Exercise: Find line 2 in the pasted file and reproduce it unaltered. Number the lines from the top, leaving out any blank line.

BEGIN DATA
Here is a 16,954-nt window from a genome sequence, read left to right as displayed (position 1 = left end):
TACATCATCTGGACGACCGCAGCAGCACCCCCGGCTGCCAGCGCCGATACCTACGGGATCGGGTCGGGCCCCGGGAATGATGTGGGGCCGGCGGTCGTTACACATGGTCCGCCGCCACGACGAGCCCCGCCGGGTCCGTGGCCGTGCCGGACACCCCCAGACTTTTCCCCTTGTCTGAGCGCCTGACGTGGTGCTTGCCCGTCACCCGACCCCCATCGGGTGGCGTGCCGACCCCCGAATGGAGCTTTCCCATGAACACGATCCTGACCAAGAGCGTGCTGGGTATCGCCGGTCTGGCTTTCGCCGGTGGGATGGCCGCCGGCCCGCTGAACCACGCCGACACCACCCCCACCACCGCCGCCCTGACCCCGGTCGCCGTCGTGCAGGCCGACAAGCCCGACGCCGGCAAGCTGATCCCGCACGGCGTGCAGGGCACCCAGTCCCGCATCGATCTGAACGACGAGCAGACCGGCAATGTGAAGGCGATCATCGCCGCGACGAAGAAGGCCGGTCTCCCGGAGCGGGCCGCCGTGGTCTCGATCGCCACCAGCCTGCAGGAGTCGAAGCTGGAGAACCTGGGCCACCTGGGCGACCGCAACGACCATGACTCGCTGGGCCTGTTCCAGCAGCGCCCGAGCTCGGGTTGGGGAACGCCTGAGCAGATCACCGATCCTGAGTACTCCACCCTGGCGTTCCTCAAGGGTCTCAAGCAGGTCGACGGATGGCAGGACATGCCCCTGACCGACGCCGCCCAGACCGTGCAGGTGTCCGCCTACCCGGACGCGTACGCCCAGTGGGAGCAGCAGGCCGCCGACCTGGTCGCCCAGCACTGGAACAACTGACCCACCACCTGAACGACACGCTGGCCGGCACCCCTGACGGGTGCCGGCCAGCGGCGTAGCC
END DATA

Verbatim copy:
TACATCATCTGGACGACCGCAGCAGCACCCCCGGCTGCCAGCGCCGATACCTACGGGATCGGGTCGGGCCCCGGGAATGATGTGGGGCCGGCGGTCGTTACACATGGTCCGCCGCCACGACGAGCCCCGCCGGGTCCGTGGCCGTGCCGGACACCCCCAGACTTTTCCCCTTGTCTGAGCGCCTGACGTGGTGCTTGCCCGTCACCCGACCCCCATCGGGTGGCGTGCCGACCCCCGAATGGAGCTTTCCCATGAACACGATCCTGACCAAGAGCGTGCTGGGTATCGCCGGTCTGGCTTTCGCCGGTGGGATGGCCGCCGGCCCGCTGAACCACGCCGACACCACCCCCACCACCGCCGCCCTGACCCCGGTCGCCGTCGTGCAGGCCGACAAGCCCGACGCCGGCAAGCTGATCCCGCACGGCGTGCAGGGCACCCAGTCCCGCATCGATCTGAACGACGAGCAGACCGGCAATGTGAAGGCGATCATCGCCGCGACGAAGAAGGCCGGTCTCCCGGAGCGGGCCGCCGTGGTCTCGATCGCCACCAGCCTGCAGGAGTCGAAGCTGGAGAACCTGGGCCACCTGGGCGACCGCAACGACCATGACTCGCTGGGCCTGTTCCAGCAGCGCCCGAGCTCGGGTTGGGGAACGCCTGAGCAGATCACCGATCCTGAGTACTCCACCCTGGCGTTCCTCAAGGGTCTCAAGCAGGTCGACGGATGGCAGGACATGCCCCTGACCGACGCCGCCCAGACCGTGCAGGTGTCCGCCTACCCGGACGCGTACGCCCAGTGGGAGCAGCAGGCCGCCGACCTGGTCGCCCAGCACTGGAACAACTGACCCACCACCTGAACGACACGCTGGCCGGCACCCCTGACGGGTGCCGGCCAGCGGCGTAGCC